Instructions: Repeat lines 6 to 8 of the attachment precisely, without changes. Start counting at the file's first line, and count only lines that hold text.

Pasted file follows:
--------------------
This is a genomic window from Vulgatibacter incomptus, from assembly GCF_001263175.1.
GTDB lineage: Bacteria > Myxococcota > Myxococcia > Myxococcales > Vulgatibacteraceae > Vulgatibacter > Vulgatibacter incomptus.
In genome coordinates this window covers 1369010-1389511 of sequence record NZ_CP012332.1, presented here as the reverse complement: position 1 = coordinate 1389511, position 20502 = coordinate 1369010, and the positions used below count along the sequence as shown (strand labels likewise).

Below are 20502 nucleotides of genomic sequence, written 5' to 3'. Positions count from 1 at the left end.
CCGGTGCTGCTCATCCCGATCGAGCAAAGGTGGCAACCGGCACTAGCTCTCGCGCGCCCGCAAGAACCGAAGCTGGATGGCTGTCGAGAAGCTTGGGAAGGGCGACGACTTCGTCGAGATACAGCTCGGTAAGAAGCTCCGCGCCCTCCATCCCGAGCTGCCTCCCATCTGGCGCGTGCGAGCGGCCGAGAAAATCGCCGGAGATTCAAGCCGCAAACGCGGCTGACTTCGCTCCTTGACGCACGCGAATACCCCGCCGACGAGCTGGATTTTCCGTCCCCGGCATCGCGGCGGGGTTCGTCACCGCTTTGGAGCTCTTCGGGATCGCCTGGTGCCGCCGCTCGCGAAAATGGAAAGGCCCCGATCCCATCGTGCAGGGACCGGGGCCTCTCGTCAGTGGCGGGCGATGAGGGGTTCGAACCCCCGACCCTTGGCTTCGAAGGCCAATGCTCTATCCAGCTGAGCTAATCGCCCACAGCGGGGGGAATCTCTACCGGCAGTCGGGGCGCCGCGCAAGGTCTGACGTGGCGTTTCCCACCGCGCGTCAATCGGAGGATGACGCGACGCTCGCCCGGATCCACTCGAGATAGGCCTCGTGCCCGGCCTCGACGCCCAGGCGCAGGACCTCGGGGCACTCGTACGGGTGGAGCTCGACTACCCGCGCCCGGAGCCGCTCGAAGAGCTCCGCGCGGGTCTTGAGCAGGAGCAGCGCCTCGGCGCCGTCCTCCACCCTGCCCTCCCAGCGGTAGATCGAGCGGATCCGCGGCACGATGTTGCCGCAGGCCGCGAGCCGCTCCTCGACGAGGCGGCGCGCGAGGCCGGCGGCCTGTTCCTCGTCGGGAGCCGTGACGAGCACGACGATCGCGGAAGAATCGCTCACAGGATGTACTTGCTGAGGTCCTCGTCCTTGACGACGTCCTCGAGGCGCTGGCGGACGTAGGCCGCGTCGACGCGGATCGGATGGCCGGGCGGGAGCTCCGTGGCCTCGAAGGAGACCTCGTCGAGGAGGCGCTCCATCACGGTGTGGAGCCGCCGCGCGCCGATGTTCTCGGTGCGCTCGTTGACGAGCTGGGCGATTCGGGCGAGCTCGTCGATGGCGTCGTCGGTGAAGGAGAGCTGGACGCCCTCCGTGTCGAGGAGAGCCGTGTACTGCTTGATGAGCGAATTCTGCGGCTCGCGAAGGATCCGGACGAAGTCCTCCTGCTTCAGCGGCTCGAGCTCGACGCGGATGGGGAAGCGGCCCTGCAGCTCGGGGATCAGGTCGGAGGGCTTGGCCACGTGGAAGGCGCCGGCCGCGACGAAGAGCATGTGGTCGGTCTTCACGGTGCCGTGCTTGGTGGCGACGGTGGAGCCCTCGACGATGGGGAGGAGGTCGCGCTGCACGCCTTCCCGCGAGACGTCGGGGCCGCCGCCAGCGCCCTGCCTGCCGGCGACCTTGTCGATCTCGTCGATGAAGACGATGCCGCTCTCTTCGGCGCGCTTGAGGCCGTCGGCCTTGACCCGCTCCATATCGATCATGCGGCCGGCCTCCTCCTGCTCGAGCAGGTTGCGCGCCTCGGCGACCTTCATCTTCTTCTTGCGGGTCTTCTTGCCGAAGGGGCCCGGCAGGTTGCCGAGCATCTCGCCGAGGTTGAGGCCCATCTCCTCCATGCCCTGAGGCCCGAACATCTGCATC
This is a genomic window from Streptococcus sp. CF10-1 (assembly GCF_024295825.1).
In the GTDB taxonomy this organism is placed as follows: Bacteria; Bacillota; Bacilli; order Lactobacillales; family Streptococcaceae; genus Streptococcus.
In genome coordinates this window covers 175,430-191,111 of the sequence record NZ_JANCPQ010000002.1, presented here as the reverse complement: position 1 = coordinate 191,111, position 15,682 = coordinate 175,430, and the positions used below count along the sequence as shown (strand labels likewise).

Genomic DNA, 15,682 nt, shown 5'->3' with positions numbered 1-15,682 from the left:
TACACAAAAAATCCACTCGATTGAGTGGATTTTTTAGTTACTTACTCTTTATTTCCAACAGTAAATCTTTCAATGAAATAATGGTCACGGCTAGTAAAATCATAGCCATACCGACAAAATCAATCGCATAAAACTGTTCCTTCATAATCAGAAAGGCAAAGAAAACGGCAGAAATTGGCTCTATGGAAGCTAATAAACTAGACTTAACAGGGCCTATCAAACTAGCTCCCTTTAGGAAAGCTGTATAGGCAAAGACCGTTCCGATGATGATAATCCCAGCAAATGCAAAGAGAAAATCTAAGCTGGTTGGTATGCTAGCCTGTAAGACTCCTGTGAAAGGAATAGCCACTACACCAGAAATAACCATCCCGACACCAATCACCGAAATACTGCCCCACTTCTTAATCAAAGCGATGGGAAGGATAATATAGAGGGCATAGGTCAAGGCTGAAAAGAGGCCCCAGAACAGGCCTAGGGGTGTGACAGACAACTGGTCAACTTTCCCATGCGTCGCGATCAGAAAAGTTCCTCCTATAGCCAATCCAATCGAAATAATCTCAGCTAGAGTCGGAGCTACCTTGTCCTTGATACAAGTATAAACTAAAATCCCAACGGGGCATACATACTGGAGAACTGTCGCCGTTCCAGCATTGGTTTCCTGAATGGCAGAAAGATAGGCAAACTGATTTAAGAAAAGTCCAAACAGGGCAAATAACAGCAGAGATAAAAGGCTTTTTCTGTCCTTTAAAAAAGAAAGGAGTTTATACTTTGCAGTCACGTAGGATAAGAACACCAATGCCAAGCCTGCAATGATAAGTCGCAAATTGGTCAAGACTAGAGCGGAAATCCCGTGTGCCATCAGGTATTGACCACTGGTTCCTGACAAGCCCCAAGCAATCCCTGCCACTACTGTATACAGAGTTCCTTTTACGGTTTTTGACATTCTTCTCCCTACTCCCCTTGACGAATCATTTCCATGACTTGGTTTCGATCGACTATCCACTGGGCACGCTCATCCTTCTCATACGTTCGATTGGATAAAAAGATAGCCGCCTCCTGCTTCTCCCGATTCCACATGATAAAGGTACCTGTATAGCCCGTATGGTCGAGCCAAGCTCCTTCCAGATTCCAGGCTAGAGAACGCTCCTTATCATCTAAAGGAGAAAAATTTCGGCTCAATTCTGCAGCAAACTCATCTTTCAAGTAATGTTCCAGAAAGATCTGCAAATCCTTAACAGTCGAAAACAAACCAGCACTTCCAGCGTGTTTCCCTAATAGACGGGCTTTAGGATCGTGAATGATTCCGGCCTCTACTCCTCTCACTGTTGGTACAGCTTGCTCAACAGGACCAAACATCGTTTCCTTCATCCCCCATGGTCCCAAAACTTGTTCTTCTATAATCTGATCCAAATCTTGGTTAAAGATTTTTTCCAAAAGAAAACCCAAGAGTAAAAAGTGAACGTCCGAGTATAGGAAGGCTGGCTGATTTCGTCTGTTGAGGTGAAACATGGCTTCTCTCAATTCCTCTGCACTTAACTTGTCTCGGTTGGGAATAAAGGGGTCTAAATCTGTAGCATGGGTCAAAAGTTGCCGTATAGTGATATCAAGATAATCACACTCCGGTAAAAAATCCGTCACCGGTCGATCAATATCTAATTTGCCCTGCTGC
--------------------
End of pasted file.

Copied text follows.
This is a genomic window from Streptococcus sp. CF10-1 (assembly GCF_024295825.1).
In the GTDB taxonomy this organism is placed as follows: Bacteria; Bacillota; Bacilli; order Lactobacillales; family Streptococcaceae; genus Streptococcus.
In genome coordinates this window covers 175,430-191,111 of the sequence record NZ_JANCPQ010000002.1, presented here as the reverse complement: position 1 = coordinate 191,111, position 15,682 = coordinate 175,430, and the positions used below count along the sequence as shown (strand labels likewise).